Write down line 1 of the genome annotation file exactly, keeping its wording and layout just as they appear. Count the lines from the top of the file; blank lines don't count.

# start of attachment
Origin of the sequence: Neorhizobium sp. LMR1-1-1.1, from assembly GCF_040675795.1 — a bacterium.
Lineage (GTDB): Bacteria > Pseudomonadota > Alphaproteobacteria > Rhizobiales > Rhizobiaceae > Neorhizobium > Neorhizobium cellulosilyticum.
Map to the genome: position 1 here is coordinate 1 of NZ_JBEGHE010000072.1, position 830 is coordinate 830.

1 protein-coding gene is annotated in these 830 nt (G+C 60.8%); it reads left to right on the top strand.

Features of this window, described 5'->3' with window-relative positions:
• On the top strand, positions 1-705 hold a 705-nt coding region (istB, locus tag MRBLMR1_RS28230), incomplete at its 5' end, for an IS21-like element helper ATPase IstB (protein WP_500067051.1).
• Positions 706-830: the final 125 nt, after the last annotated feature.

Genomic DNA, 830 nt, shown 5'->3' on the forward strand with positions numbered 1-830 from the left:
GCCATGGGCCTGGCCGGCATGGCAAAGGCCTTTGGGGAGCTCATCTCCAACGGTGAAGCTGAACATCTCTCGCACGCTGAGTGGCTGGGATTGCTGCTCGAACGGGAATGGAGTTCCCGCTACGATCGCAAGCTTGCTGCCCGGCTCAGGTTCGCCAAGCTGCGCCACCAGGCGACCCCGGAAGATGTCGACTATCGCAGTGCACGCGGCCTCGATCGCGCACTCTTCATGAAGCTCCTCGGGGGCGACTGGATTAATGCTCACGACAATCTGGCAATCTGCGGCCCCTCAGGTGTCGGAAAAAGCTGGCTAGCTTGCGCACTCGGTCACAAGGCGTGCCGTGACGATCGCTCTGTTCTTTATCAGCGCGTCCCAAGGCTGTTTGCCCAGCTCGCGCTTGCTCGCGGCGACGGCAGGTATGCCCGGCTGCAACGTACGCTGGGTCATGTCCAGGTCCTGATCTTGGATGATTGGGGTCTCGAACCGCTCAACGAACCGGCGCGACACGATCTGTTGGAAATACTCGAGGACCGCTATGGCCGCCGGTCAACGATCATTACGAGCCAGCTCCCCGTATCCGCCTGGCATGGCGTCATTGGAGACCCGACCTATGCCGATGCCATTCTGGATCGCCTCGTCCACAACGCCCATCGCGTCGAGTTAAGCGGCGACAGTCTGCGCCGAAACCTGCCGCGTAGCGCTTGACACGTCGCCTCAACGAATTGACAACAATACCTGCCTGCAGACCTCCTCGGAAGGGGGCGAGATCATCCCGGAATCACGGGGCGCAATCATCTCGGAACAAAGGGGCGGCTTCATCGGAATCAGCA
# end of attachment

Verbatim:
Origin of the sequence: Neorhizobium sp. LMR1-1-1.1, from assembly GCF_040675795.1 — a bacterium.